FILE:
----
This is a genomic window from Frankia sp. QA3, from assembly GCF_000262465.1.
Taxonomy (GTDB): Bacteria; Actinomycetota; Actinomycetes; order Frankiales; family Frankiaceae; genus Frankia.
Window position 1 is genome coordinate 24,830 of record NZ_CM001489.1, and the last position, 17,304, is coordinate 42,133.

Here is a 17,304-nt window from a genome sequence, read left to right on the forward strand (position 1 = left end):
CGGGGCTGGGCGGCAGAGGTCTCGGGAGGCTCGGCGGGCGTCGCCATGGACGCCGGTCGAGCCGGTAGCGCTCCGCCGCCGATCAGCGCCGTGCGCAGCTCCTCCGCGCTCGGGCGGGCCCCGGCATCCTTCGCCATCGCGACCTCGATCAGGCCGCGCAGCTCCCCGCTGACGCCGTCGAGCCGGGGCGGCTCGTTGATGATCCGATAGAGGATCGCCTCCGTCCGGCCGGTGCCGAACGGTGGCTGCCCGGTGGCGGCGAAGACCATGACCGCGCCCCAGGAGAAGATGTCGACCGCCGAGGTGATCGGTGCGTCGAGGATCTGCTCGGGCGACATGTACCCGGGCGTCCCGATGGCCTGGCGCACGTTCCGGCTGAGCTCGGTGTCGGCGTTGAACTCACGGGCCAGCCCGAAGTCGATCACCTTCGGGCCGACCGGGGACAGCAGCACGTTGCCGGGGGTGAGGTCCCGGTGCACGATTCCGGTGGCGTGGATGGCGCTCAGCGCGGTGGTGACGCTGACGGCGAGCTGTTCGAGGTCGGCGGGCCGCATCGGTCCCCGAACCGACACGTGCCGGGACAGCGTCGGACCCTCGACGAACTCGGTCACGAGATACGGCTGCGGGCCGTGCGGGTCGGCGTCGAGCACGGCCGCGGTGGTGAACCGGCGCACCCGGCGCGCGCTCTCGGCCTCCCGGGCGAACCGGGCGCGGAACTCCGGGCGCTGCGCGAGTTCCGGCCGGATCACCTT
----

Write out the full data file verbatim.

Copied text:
This is a genomic window from Frankia sp. QA3, from assembly GCF_000262465.1.
Taxonomy (GTDB): Bacteria; Actinomycetota; Actinomycetes; order Frankiales; family Frankiaceae; genus Frankia.
Window position 1 is genome coordinate 24,830 of record NZ_CM001489.1, and the last position, 17,304, is coordinate 42,133.

Here is a 17,304-nt window from a genome sequence, read left to right on the forward strand (position 1 = left end):
CGGGGCTGGGCGGCAGAGGTCTCGGGAGGCTCGGCGGGCGTCGCCATGGACGCCGGTCGAGCCGGTAGCGCTCCGCCGCCGATCAGCGCCGTGCGCAGCTCCTCCGCGCTCGGGCGGGCCCCGGCATCCTTCGCCATCGCGACCTCGATCAGGCCGCGCAGCTCCCCGCTGACGCCGTCGAGCCGGGGCGGCTCGTTGATGATCCGATAGAGGATCGCCTCCGTCCGGCCGGTGCCGAACGGTGGCTGCCCGGTGGCGGCGAAGACCATGACCGCGCCCCAGGAGAAGATGTCGACCGCCGAGGTGATCGGTGCGTCGAGGATCTGCTCGGGCGACATGTACCCGGGCGTCCCGATGGCCTGGCGCACGTTCCGGCTGAGCTCGGTGTCGGCGTTGAACTCACGGGCCAGCCCGAAGTCGATCACCTTCGGGCCGACCGGGGACAGCAGCACGTTGCCGGGGGTGAGGTCCCGGTGCACGATTCCGGTGGCGTGGATGGCGCTCAGCGCGGTGGTGACGCTGACGGCGAGCTGTTCGAGGTCGGCGGGCCGCATCGGTCCCCGAACCGACACGTGCCGGGACAGCGTCGGACCCTCGACGAACTCGGTCACGAGATACGGCTGCGGGCCGTGCGGGTCGGCGTCGAGCACGGCCGCGGTGGTGAACCGGCGCACCCGGCGCGCGCTCTCGGCCTCCCGGGCGAACCGGGCGCGGAACTCCGGGCGCTGCGCGAGTTCCGGCCGGATCACCTT